Stress Survival Guide

Stress Survival

Although stress is a very real threat to emotional and physical well-being, its impact depends not just on what happens to you, but on how you handle it. Some individuals are particularly prone to worry and constantly dwell on the negative aspects of what’s happening or what may happen. The inability to feel in control of stress, rather than stress itself, is often the most harmful.

To achieve greater control over the stress in your life, I have explained some tips on how to bust stress:

To achieve control over the stress in your life, start with some self-analysis. While you may think that you don’t have time to reduce the stress in your life, some simple changes can often ease the pressure you’re under and help you achieve your long-term goals.

Strive for balance: Review your commitments and plans, and if necessary, scale down.

Get the facts: When faced with a change or challenge, seek accurate information, which can bring vague fear down to earth.

Talk with someone you trust: A friend or a health professional can offer a valuable perspective as well as psychological support.

Sweat away stress: Even when your schedule gets jammed, carve out 20 or 30 minutes several times a week to walk, swim, bicycle, jog, work out at the gym.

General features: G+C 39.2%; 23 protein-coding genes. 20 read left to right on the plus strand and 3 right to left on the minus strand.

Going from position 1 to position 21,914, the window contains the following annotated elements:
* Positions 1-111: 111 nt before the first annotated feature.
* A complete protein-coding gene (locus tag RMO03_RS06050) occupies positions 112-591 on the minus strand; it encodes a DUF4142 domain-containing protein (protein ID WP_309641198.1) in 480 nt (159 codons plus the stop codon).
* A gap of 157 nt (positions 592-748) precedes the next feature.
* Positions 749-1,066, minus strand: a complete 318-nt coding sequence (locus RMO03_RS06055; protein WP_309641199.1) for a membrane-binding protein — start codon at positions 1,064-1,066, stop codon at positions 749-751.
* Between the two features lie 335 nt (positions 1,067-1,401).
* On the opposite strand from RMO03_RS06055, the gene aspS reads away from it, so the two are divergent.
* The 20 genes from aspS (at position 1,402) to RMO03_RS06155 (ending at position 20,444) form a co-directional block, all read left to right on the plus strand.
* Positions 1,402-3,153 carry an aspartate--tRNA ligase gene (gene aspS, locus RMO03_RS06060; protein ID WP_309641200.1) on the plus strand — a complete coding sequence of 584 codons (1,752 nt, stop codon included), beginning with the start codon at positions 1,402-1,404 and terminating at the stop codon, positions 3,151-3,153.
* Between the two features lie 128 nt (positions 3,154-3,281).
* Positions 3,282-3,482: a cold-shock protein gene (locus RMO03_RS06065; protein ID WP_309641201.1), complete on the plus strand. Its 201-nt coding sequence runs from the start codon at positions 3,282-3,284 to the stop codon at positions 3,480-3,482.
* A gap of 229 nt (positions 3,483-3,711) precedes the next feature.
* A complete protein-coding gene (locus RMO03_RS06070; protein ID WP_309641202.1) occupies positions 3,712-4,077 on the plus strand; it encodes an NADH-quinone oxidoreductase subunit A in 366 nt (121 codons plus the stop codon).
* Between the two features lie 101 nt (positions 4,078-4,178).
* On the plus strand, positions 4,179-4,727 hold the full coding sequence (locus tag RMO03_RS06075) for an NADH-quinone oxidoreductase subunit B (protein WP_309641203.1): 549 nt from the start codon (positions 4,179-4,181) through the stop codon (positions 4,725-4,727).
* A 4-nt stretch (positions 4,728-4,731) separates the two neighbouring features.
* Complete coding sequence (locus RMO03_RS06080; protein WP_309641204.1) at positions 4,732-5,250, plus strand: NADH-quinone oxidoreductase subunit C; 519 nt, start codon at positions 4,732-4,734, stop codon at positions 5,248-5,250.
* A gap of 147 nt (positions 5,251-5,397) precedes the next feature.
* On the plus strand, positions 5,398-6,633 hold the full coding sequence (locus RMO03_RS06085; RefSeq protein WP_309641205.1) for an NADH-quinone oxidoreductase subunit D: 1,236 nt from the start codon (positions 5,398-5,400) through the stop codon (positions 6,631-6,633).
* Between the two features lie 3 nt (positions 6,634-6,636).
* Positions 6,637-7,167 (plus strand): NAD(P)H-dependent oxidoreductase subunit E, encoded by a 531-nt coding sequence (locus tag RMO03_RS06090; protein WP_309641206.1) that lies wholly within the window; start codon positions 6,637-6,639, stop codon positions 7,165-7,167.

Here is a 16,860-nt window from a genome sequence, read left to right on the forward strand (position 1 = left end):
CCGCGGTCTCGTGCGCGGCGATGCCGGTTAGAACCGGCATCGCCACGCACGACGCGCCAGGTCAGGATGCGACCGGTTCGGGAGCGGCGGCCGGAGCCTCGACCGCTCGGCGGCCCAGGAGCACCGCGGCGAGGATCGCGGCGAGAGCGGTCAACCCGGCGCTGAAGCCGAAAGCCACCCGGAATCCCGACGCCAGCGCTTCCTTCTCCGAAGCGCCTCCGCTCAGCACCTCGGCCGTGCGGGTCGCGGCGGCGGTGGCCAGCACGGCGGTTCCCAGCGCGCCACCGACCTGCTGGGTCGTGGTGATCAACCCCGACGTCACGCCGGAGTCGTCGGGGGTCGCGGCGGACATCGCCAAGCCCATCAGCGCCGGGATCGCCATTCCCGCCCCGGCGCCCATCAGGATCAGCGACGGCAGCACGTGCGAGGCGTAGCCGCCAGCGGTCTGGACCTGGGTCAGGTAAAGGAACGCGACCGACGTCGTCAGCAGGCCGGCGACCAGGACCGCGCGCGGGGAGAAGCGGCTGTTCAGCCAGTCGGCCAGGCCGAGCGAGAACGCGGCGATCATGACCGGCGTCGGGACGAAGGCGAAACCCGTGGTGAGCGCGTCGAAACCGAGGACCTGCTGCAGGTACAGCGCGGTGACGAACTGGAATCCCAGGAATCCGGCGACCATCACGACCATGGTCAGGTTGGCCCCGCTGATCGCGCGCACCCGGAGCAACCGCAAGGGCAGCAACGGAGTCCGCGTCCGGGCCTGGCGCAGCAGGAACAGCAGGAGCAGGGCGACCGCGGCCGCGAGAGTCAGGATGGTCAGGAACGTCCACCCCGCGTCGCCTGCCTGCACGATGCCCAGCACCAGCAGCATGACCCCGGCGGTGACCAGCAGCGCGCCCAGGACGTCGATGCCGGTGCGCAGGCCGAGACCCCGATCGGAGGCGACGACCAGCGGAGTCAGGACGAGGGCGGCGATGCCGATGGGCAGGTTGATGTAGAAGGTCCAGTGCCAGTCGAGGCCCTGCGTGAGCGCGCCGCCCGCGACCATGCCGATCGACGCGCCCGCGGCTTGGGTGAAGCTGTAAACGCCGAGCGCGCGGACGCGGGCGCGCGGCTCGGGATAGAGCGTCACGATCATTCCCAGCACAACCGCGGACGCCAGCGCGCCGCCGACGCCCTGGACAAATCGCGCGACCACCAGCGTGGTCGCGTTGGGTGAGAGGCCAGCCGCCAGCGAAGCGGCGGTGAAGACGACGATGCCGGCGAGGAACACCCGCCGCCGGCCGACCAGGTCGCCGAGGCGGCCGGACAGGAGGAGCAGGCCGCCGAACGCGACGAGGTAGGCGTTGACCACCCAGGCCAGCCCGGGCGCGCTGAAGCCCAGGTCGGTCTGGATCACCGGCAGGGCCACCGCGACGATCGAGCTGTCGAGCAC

Express yourself in writing: One of the simplest, yet most effective, ways to work through stress is by putting your feelings into words that only you will read. The more honest and open you are as you write, the better. In studies at Southern Methodist University, psychologist James Pennebaker, Ph.D., found that people who wrote in their journals about traumatic events felt much better afterward than those who wrote about superficial topics. Recording your experience and feelings on paper or audiotape may help decreases stress and enhance well-being.

Take care of yourself: Get enough sleep. Eat a balanced diet. Limit your use of sugar, salt, and caffeine, which can compound stress by leading to fatigue and irritability. Watch your alcohol intake. Drinking can cut down on your ability to cope.

Set priorities: Making a list of things you need to do and ranking their importance helps direct your energies so you’re more efficient and less stressed.

Help others: One of the most effective ways of dealing with stress is to find people in a worse situation and do something positive for them.

Cultivate hobbies: Pursuing a personal pleasure can distract you from the stressors in your life and help you relax.

Master a form or relaxation: Whether you choose meditation, yoga, mindfulness, or another technique, practice it regularly. 

How to cope with stress

Recognize your stress signals. Is your back bothering you more? Do you find yourself speeding or misplacing things? For yourself to stop whenever you see these early warning and say, I’m under stress, I need to do something about it.”
Keep a stress journal. Focus on intense emotional experiences and “autopsy” them to try to understand why they affected you the way they did. Rereading and thinking about your notes may reveal the underlying reason for your response.
Try “stress-inoculation.” Rehearse everyday situations that you find stressful, such as speaking in class. Think of how you might handle the situation, perhaps by breathing deeply before you talk.
Put things in a proper perspective. Ask yourself: Will I remember what’

Geoffrey Nevine — IT Services and IT Consulting

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